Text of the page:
The first thing I always do when writing a new post is to categorize it's cuisine. I must confess I had a bit of a hard time working out what category would Cutler & Co fall into. Modern Australian? Contemporary? With French influences? Or simply Andrew McConnell's interpretation of all of the above combined?
In order to make it easy for people to navigate the site, I chose the first (although I actually believe the latter would be the most accurate).
Anyways, back to the topic. Cutler & Co is a pretty cool restaurant. It is basically a big warehouse conversion with a bar at the front and restaurant at the back. The whole place has been done really nicely; the fit out was done by Andrew's (owner & chef) architect wife and has this really cool, modern look. It's sophisticated without being too posh.
Tonight we are celebrating my husband's birthday. We've booked ages ago (it's booked out forever) and have been looking forward to coming here for a while.
For entree, I order their Lyonnaise salad - traditionally, a combination of salad leaves, egg and bacon. The plate that I get looks nothing like the traditional recipe.
That doesn't faze me at all: my plate looks & tastes fantastic! The egg yolk is covered in a hard caramel (I have no idea how you would do that?); the pancetta strip is the finest and crispiest I've ever tasted; garlic sausage comes in little cubes and melts in the mouth - and all goes really well together. It's a small dish, but quite filing and delicious.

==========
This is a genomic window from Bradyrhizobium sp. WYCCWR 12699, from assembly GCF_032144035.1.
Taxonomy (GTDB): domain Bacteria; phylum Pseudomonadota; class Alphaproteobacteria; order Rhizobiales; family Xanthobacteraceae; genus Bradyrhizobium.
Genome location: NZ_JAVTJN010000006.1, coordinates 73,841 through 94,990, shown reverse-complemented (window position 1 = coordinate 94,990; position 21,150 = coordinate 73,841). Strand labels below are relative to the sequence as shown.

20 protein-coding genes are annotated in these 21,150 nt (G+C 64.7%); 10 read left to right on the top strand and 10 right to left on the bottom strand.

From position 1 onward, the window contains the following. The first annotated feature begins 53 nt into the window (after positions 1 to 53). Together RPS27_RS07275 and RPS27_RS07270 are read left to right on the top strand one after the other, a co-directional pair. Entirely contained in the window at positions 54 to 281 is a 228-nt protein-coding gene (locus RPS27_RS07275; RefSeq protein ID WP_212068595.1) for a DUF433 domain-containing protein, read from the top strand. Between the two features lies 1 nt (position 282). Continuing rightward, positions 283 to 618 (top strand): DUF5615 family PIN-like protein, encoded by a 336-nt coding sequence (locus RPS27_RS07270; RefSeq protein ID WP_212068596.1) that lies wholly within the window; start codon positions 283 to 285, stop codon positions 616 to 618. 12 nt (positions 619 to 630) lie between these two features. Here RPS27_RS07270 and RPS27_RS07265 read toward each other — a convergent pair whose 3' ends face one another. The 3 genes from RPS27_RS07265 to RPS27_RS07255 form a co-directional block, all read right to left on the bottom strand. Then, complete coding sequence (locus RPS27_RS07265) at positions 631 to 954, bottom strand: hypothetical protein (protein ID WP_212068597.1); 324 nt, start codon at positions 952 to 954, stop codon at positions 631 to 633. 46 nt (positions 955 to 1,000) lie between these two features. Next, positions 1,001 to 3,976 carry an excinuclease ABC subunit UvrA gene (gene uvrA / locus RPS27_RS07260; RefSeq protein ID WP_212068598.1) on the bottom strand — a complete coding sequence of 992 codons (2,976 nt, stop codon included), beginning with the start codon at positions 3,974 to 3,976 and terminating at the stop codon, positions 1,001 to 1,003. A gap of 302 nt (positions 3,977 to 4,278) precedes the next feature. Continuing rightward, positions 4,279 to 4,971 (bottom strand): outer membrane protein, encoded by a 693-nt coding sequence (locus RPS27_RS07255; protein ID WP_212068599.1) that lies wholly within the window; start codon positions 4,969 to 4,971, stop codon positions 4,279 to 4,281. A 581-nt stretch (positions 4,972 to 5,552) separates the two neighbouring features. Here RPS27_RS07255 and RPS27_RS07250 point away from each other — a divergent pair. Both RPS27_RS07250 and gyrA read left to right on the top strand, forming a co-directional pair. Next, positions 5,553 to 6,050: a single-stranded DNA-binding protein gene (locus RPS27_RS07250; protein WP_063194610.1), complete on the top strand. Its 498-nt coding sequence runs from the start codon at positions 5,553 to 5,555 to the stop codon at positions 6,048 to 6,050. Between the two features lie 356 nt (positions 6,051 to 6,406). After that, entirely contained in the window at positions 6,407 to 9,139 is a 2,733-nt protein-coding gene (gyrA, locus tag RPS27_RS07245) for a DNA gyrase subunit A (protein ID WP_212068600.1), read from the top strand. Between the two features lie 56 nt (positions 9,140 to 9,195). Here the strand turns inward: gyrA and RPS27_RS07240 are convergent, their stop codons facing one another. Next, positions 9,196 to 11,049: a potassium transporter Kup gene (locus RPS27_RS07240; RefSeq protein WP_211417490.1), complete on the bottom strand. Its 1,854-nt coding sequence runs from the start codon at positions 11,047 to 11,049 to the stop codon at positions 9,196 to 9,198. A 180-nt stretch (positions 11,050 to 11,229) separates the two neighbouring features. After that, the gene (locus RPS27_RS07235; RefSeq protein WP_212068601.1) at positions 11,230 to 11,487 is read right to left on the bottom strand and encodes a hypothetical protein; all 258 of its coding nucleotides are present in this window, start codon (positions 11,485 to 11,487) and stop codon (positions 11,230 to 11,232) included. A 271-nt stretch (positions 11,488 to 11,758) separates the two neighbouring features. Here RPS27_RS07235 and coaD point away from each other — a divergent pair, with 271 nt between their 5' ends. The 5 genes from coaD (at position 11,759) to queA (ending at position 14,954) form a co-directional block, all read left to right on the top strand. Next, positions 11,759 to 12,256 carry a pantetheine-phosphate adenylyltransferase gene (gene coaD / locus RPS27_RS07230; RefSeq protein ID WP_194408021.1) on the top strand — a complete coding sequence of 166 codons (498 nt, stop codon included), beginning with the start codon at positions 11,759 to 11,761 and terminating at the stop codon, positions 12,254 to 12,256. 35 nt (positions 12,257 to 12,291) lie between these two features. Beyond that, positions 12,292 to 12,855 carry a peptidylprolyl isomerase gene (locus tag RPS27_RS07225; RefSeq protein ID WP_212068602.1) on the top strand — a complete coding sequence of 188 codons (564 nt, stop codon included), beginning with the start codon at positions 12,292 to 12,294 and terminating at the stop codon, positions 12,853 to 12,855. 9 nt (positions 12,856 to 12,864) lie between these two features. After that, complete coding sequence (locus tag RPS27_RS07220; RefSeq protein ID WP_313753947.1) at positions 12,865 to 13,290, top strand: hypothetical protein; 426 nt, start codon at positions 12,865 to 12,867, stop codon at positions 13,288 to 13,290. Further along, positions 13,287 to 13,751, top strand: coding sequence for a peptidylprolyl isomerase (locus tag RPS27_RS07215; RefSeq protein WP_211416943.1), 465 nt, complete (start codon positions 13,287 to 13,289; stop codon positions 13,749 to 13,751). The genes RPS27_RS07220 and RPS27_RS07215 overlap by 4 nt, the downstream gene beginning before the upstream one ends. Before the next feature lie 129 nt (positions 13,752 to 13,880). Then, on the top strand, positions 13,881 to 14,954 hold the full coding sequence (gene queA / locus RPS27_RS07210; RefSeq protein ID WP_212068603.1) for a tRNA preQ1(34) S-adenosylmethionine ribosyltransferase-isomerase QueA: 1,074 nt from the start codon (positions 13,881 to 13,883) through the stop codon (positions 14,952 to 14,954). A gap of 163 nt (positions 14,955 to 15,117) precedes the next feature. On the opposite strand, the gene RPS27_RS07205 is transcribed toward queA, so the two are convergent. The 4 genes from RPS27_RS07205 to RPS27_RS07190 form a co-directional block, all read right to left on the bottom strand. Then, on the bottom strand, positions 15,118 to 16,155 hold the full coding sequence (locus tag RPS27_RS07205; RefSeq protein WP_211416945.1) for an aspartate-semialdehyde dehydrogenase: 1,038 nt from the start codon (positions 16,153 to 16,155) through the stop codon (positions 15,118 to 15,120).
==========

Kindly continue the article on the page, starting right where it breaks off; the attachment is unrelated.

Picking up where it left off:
My partner orders the quail and loves it. It is well cooked and goes well with its slightly sweet sauce.
I get to try a bit and we both agree the highlight of this dish is the fois gras parfait - the little 'cigars' on the picture). The pastry is incredibly thin and crusty and the fois gras is unbelievably light and creamy. I highly recommend trying this - can still remember its texture and flavor while I write about it.
Fois gras 'cigars'
Then it is time for mains. I must confess the mains' options weren't as enticing as the entrees. My partner chose the pork and, although he enjoyed it, it wasn't a memorable dish. The pork was not that tender and crackle not that crispy - a bit of a disappointment really.
Roasted sucking pig with shallots and sherry vinegar ($39)
I chose the pastry filled with fetta and silverbeet. Have to say I was also disappointed with my main. The pastry was this doughy bread-like mixture, which on its own tasted quite good. However, the filling also included a lot of diced potato - and the combination just made the whole thing too starchy. The best part of my dish was the creamy curd around the pastry covered in middle eastern spices and pine nuts.
My main came with a side salad of shredded cabbage and assorted leaves, red wine vinagrette and tarragon that tasted surprisingly good, even though I don't normally enjoy raw cabbage.
pain d'epice and blood orange jus.
The ice-cream was really earthy and only slightly sweet, but went really well with the spiced cake (pain d'epice) and the thick, tangy blood orange reduction. The dessert definitely surprised us and left us wanting more.
Overall, I really enjoyed the dining experience. The ambiance was really nice, service was good and food is quite reasonably priced for what you get. Going there again, I would order 2 entrees instead of entree + main.
Note: the bar at the front is pretty cool and something I am now looking forward to trying. They make cool cocktails and serve tapas-style dishes - seems like a good option for a week night out.
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